Motor Sport Hall of Fame 2021: icons and legends inducted

After thousands of votes from our readers, we can reveal who you have chosen as the 2021 Hall of Fame inductees

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Motor Sport readers have voted in their thousands and the results are in: we can reveal the winners of this year’s Hall of Fame awards, with five new figureheads of the sport admitted to our line-up of racing greats.

This year’s Hall of Fame shortlist brought a tough test for voters, with every nominee excelling in their field, with achievements that most racers can only dream of.

But we were looking for more than just race wins and championships. And once again readers have assiduously chosen individuals whose mark goes beyond results sheets: who have shaped their sport as icons of their generation.

Here are the 2021 Hall of Fame inductees.


Kimi Räikkönen

Formula 1 award

It’s a sign of the affection in which Kimi Räikkönen is held that rival nominee, Jenson Button, encouraged his Twitter followers to vote for the Iceman and he duly won the F1 category convincingly, ahead of Button and Nico Rosberg.

Räikkönen retired after his record-setting 349th grand prix start, at Abu Dhabi this year: the 2007 world champion still displaying flashes of the brilliance that earned him an F1 drive after competing in just 23 car races, two stints at Ferrari, and a sensational victory at Suzuka from 17th on the grid.

But it’s his attitude to racing that endears him to fans and connects him with other Hall of Fame legends: he was there simply for the thrill of racing and made no pretence at enjoying the circus that surrounded it. In a Motor Sport podcast recorded ahead of his final race, he said that he would have simply continued karting if he hadn’t found the funding for a single-seat career. And he’d probably have been just as happy.

Michèle Mouton

Legends award

Bin the self-help book: the career of Michèle Mouton is all you need to study for an example of the how far natural talent and self-determination can get you.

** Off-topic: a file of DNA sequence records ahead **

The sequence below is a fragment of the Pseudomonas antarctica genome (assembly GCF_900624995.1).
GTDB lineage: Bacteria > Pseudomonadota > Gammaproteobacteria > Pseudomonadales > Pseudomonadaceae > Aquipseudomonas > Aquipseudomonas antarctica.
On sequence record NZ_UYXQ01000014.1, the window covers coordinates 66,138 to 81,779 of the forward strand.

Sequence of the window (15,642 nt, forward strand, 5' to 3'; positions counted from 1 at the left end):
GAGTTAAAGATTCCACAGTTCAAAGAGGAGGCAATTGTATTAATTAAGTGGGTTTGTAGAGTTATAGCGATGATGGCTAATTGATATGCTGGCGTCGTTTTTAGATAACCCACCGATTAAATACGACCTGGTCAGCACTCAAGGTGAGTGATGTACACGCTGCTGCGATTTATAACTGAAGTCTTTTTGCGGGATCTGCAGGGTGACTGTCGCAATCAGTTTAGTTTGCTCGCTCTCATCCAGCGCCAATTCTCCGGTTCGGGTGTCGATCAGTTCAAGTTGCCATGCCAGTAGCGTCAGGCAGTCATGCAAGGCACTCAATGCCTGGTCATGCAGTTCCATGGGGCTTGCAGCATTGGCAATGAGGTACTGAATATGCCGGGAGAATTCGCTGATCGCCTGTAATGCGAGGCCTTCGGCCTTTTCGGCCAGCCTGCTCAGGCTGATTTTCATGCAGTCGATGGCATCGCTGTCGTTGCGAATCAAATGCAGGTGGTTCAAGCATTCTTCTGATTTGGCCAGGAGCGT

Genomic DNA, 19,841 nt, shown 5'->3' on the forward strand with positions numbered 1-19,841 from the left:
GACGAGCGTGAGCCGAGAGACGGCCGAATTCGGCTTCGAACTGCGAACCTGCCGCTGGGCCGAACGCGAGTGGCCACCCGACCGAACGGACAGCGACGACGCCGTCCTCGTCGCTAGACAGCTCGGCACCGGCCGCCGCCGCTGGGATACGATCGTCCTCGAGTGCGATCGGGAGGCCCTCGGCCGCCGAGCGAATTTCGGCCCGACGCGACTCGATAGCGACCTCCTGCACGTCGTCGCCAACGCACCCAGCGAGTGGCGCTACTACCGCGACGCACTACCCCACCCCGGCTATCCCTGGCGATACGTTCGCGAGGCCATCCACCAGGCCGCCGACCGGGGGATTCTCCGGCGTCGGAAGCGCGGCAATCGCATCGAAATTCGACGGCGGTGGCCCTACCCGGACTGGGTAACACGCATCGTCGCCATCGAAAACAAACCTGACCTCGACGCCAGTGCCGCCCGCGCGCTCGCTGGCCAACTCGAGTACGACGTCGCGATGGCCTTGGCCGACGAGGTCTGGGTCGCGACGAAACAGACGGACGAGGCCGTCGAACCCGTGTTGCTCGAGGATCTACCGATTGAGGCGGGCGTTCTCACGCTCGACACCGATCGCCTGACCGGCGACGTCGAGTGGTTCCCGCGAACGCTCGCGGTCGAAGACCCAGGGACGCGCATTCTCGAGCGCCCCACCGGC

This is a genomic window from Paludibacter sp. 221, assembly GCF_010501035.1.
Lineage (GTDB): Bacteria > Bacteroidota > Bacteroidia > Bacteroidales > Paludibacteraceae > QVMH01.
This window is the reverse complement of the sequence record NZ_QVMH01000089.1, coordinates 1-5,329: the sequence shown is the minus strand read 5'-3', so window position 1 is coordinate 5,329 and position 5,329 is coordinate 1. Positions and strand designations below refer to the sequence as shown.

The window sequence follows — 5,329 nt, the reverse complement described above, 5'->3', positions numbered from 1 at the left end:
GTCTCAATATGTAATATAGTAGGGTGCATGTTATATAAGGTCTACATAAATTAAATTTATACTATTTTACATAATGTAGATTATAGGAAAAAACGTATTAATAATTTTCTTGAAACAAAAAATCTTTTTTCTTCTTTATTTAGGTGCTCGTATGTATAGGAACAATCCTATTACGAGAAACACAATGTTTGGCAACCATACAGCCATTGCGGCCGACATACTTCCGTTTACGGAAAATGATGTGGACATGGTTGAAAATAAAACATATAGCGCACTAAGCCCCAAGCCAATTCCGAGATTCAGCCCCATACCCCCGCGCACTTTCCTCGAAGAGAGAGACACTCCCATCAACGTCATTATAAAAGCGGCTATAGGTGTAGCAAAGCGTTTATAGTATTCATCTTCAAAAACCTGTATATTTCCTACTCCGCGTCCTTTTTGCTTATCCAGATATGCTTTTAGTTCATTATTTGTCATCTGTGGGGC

When her love of speed — nurtured with country-road drives in her father’s Porsche 911 — happened to combine with rallying, the magic was clear.

She rapidly won several French and European women’s rally titles in the mid-1970s, but realised that she’d only be truly tested competing at the top level. Amid suspicion that her performances could only be down to a souped-up engine, Mouton made a name for herself on the WRC circuit, was signed by Audi for its first Quattro season in 1981 and can count herself unlucky to have missed out on the 1982 title, during the brutal days of rallying’s Group B era.

She remains the only woman to have won a WRC round, with four victories in total.


Allan McNish


Le Mans award

Listing Allan McNish’s achievements is one way of measuring his talent: three Le Mans wins, three ALMS titles and the 2013 World Endurance Championship crown point to an exceptional driver.
But it took moments to recognise his talent once you saw him in action: muscling his whispering diesel Audi R18 through lines of traffic at Le Mans with pace, aggression and caution in perfect balance.

His benchmark career was recognised by Hall of Fame voters, with almost two-thirds picking McNish in the Le Mans category, above David Brabham and Emanuele Pirro.

“I’m so proud to be recognised by the readers, because they’re very, very knowledgeable,” said the endurance racer-turned Formula E team boss. “They understand their stuff – they definitely know a Capello from a Kristensen from a McNish!”


Charlie Whiting

Engineer award

Firm, fair and respected: if Charlie Whiting had never been born, he would still exist in the imagination as the quintessential Formula 1 race director.

Whiting was chief mechanic at Brabham during Bernie Ecclestone’s reign and grew into his role, becoming FIA technical delegate and then, from 1997, race director.

His presence was felt from paddock to the gantry and everywhere in between, a watching eye cast over the competitors. Video footage of driver briefings show good-natured exchanges between race director and driver, although Whiting was never shy in setting firm boundaries.

This season has only highlighted the void that Whiting left following his death just ahead of the 2019 season.

His legacy does live on, however, Whiting helped spearhead improvements in driver safety with the introduction of the survival cell and most recently the Halo device.


Scott Dixon

US Racing award

Boasting longevity along with outright speed Scott Dixon is now 41 and has maintained an incredible level of competitiveness throughout his career. He became CART’s youngest winner at just 20 years old and, two years later, claimed his first championship in 2003 with Chip Ganassi Racing, the beginning of a hugely successful partnership.

An impressive 2008 season included six wins, including a maiden Indianapolis 500 victory, on the way to a second championship. From then, his IndyCar consistency was unrivalled, finishing in the top three every year bar one up to 2018. That run brought three further championships and 27 race wins.

He secured his sixth championship in 2020. With his single victory this year, only AJ Foyt and Mario Andretti have a higher tally than his 51 wins. He’s secured at least one win in IndyCar for 17-consecutive years between 2005 and 2021; rival nominees Helio Castroneves and Jimmie Johnson will have to wait in line behind one of US racing’s all-time greats.